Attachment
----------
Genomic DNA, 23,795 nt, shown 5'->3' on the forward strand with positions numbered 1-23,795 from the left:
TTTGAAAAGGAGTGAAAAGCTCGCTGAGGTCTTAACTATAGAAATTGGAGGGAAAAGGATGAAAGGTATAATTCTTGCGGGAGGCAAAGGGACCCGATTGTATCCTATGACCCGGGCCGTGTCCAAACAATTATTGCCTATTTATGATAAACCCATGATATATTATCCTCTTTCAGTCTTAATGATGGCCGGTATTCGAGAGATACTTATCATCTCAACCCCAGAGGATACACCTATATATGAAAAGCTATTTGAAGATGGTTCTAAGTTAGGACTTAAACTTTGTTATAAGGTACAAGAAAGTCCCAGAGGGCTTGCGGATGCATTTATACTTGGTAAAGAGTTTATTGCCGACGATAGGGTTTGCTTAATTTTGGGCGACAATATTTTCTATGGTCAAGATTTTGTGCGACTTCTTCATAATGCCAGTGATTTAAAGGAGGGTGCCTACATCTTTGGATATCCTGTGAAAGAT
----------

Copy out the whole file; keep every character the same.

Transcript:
Genomic DNA, 23,795 nt, shown 5'->3' on the forward strand with positions numbered 1-23,795 from the left:
TTTGAAAAGGAGTGAAAAGCTCGCTGAGGTCTTAACTATAGAAATTGGAGGGAAAAGGATGAAAGGTATAATTCTTGCGGGAGGCAAAGGGACCCGATTGTATCCTATGACCCGGGCCGTGTCCAAACAATTATTGCCTATTTATGATAAACCCATGATATATTATCCTCTTTCAGTCTTAATGATGGCCGGTATTCGAGAGATACTTATCATCTCAACCCCAGAGGATACACCTATATATGAAAAGCTATTTGAAGATGGTTCTAAGTTAGGACTTAAACTTTGTTATAAGGTACAAGAAAGTCCCAGAGGGCTTGCGGATGCATTTATACTTGGTAAAGAGTTTATTGCCGACGATAGGGTTTGCTTAATTTTGGGCGACAATATTTTCTATGGTCAAGATTTTGTGCGACTTCTTCATAATGCCAGTGATTTAAAGGAGGGTGCCTACATCTTTGGATATCCTGTGAAAGAT